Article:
Add-Life Research - Psychology / Happiness
Attr - No Deriv
Design to Assist Better Youthhood for Adolescents with Lower-Limb Disability through Virtual Reality Sports
The willingness of youths with lower limb dysfunction to participate in sports and exercise is often low due to their disability. In this pilot study VR technology, in the form of a rock-climbing game, was designed for youths with lower limb dysfunction. The VR game provided the opportunity for youths to complete tasks, and thus exercise, that they would not be able to do in the real world in an engaging and enjoyable form.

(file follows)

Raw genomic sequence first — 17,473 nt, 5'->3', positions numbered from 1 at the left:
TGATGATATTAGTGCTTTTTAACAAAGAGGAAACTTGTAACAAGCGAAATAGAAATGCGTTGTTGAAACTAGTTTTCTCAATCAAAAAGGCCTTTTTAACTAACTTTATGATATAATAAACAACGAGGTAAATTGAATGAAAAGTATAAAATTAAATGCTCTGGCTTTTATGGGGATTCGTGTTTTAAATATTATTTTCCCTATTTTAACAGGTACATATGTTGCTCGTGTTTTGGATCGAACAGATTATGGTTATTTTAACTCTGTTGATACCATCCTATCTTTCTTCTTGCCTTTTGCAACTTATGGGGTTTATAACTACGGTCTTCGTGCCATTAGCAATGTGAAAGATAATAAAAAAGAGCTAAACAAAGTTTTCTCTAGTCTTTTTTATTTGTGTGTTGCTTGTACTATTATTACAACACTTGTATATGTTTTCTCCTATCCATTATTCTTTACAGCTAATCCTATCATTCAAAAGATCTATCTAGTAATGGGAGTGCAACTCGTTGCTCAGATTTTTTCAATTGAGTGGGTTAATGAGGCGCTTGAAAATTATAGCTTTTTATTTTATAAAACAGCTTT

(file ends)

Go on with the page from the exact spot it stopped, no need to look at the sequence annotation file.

The aim of the study was to assess the impact of the VR technology on participants after completing several sessions. The study included 25 college students which had lower limbs fixed to chairs and completed the VR therapy. To assess the impact of VR, observations were noted, and heart rate was monitored, as well as participants completing a questionnaire and an interview. To evaluate the results, the flow (psychology) theory was applied.
This included 4 flow experience dimensions including sense of mastery, satisfaction, immersion and achievement, which were assessed through the questionnaire. The results revealed that for all dimensions the average score was above 4 indicating that participants were successful in all dimensions.
The flow data indicates that the VR game resulted in participants being involved and entertained. Overall, according to the post therapy evaluation the VR game provided an immersive, satisfactory, and workout-like overall experience.